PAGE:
Workplace homicide is the fastest growing category of murder in America.
Development of murder rates over time in different countries is often used by both supporters and opponents of capital punishment and gun control. Using properly filtered data, it is possible to make the case for or against either of these issues. For example, one could look at murder rates in the United States from 1950 to 2000, and notice that those rates went up sharply shortly after a moratorium on death sentences was effectively imposed in the late 1960s. This fact has been used to argue that capital punishment serves as a deterrent and, as such, it is morally justified. Capital punishment opponents frequently counter that the United States has much higher murder rates than Canada and most European Union countries, although all those countries have abolished the death penalty. Overall, the global pattern is too complex, and on average, the influence of both these factors may not be significant and could be more social, economic, and cultural.
Despite the immense improvements in forensics in the past few decades, the fraction of murders solved has decreased in the United States, from 90% in 1960 to 61% in 2007. Solved murder rates in major U.S. cities varied in 2007 from 36% in Boston, Massachusetts to 76% in San Jose, California. Major factors affecting the arrest rate include witness cooperation and the number of people assigned to investigate the case.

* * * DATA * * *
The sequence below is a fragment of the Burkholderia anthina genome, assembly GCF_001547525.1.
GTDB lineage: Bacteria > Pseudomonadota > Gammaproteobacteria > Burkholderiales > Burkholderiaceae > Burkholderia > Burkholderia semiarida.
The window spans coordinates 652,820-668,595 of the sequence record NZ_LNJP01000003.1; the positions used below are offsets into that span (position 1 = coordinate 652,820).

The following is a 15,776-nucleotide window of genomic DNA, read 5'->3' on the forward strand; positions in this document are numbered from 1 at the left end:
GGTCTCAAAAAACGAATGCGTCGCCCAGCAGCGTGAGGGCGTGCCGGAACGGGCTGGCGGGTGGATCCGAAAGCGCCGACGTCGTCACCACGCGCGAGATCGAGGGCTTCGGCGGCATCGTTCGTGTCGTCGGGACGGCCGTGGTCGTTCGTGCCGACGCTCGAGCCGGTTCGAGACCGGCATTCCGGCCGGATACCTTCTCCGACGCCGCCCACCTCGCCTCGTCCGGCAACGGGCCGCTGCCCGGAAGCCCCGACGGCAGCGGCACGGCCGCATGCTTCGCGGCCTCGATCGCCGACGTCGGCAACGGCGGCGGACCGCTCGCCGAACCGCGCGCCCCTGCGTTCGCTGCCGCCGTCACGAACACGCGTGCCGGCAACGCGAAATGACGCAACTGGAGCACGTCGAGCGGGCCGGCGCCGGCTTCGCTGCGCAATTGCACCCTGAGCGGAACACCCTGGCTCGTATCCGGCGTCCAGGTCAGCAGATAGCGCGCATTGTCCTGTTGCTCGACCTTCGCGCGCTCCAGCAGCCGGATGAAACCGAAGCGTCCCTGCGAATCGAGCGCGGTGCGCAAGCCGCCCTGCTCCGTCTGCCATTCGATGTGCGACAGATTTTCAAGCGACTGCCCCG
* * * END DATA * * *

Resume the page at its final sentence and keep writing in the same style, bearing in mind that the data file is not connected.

According to scholar Pieter Spierenburg homicide rates per 100,000 in Europe have fallen over the centuries, from 35 per 100,000 in medieval times, to 20 in 1500 AD, 5 in 1700, to below two per 100,000 in 1900.
In the United States, murder rates have been higher and have fluctuated. They fell below 2 per 100,000 by 1900, rose during the first half of the century, dropped in the years following World War II, and bottomed out at 4.0 in 1957 before rising again. The rate stayed in 9 to 10 range most of the period from 1972 to 1994, before falling to 5 in present times. The increase since 1957 would have been even greater if not for the significant improvements in medical techniques and emergency response times, which mean that more and more attempted homicide victims survive. According to one estimate, if the lethality levels of criminal assaults of 1964 still applied in 1993, the country would have seen the murder rate of around 26 per 100,000, almost triple the actually observed rate of 9.5 per 100,000.
A similar, but less pronounced pattern has been seen in major European countries as well. The murder rate in the United Kingdom fell to 1 per 100,000 by the beginning of the 20th century and as low as 0.62 per 100,000 in 1960, and was at 1.28 per 100,000 as of 2009[update]. The murder rate in France (excluding Corsica) bottomed out after World War II at less than 0.4 per 100,000, quadrupling to 1.6 per 100,000 since then.